Welcome: In this course, each voice in the classroom has something of value to contribute. Please take care to respect the different experiences, beliefs and values expressed by students and staff involved in this course. My colleagues and I support UMass’s commitment to diversity, and welcome individuals regardless of age, background, citizenship, disability, sex, education, ethnicity, family status, gender, gender identity, geographical origin, language, military experience, political views, race, religion, sexual orientation, socioeconomic status, and work experience.

Course description: COMPSCI 391L/591L is a study, analysis, and discussion of the legal issues related to crimes involving computers and networks, including topical actions by dissidents and governments. We will also study the technologies of forensic investigation, intelligence gathering, privacy enhancement, and censorship resistance.

Our main legal topics will include recent and important case law, statutes, and constitutional clauses concerning authorization, access, search and seizure, wiretaps, the right to privacy, and FISA. Our technology topics will include methods of investigation and resistance in the context of the Internet and Cellular networks. Students are assumed to have no background in legal concepts. All students will be required to complete substantial legal readings, complete significant written analysis of rulings, learn about technologies in detail, and participate in lively class discussion. Graduate students enrolled in 591L will be expected to read selected current law and technical articles and to analyze state-of-the-art systems in the context of law and policy.

Some of the laws and cases that we’ll be covering provide the courts’ answers to these questions:

  • Can you be compelled by police to turn over the key to encrypted documents?
  • Are you breaking the law if you connect to someone’s open wireless access point?
  • Does violating a web site’s Terms of Service constitute criminal fraud?
  • If you tell your employer you are leaving in two weeks, are you guilty of hacking if you then access your files at the company?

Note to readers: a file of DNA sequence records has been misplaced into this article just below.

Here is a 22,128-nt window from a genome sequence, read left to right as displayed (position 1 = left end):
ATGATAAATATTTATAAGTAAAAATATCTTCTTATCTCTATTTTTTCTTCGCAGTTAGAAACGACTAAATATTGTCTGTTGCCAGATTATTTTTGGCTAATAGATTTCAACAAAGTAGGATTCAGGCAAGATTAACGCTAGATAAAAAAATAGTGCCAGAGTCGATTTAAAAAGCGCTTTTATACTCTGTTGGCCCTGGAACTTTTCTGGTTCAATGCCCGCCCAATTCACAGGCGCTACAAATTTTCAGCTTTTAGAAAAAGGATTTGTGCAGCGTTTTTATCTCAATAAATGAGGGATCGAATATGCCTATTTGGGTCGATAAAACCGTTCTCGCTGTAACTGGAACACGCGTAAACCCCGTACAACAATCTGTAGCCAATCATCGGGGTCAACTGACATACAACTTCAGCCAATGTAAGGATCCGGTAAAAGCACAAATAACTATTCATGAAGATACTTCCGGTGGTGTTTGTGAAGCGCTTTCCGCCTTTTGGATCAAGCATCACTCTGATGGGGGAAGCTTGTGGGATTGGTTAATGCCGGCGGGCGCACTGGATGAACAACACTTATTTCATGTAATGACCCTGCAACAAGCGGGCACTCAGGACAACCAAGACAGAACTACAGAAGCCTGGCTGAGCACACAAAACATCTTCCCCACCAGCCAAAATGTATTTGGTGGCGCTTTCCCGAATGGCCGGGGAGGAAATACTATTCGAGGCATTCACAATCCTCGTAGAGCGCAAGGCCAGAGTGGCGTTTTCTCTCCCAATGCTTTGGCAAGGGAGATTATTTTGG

• Since data can be deleted immediately via remote commands, aren’t police always justified in seizing equipment without a warrant to avoid the delay?
  • What is the legal justification for the surveillance activities of the US government?
  • Why do we have a right to “privacy” if the word never appears in the constitution?

These issues and the others we’ll discuss are fundamental to our profession and our society.

Some of the technical topics that we’ll cover include:

  • What information does one expose to third parties from everyday use of cellular phones and why?
  • What information can a third party (e.g., advertisers or the government) gather about persons from their use of the Internet and why?
  • How do technologies for protecting privacy, such as Tor, operate?
  • What technologies are available for investigating crimes perpetrated with the help the Internet, including child exploitation, human trafficking, and electronic theft, and how do they work?
  • What technologies are available to thwart government censorship and how do they work?

The specific objectives for the course are as follows:

  • To gain an understanding of and familiarity with computer crime case law and general legal reasoning.
  • To understand the implications that computer science advances have had on criminal law historically.
  • To reason about the implications of current and future computer science advances on hypothetical cases, based on past rulings.
  • To gain a familiarity and understanding of the technology that supports privacy and surveillance.
  • To gain experience in formal writing, and experience in making well-reasoned arguments both on paper and in class discussion.

Who is this course for? Undergraduates with a strong technical background (COMPSCI 230) and an interest in the law as it applies to technology. This course counts as a COMPSCI elective toward the major (B.S. or B.A.). Graduate students who enroll in 591L will also find the material topical to their program of study and to their professional development. They should expect to cover more of the details, both technical and legal, than the undergraduates enrolled in 391L.

Prerequisites: For undergraduates: COMPSCI 230 and ENGLWRIT 112 (or waiver for it). For graduate students: no formal prerequisites, but note that 500-level courses do not fulfill Ph.D. requirements; M.S. and M.S./Ph.D. may use this course in accordance with their degree requirements.

Marc Liberatore
Email: liberato@cs.umass.edu
Phone: 413-545-3061 (on campus: 5-3061)
Office: Computer Science Building, room 318
Office Hours: Wed 10:00am–12:00pm

Class meetings: Engineering Lab 1 (ELAB) Room 304, TuTh 1:00–2:15pm.

Materials: There is one required textbook for this class from which many readings will be assigned: Orin Kerr’s Computer Crime Law, 3rd edition. The 2nd edition is less expensive and mostly but not entirely suffices. If you get the 2nd edition, you will need to occasionally borrow a reserve copy or use a classmate’s copy for certain readings and assignments.

There is one optional textbook: Learning Legal Reasoning: Briefing, Analysis and Theory by John Delaney (ISBN-10: 0960851445). Chapter one is available online for free on the author’s web site. We will cover the content from Chapter two in class, though you may prefer to purchase and read the author’s version.

Other readings will be made available electronically on this web site or on the course Moodle site.

Acknowledgements: I’m very grateful to Professor Brian Neil Levine for providing me materials that assisted me in preparing this course.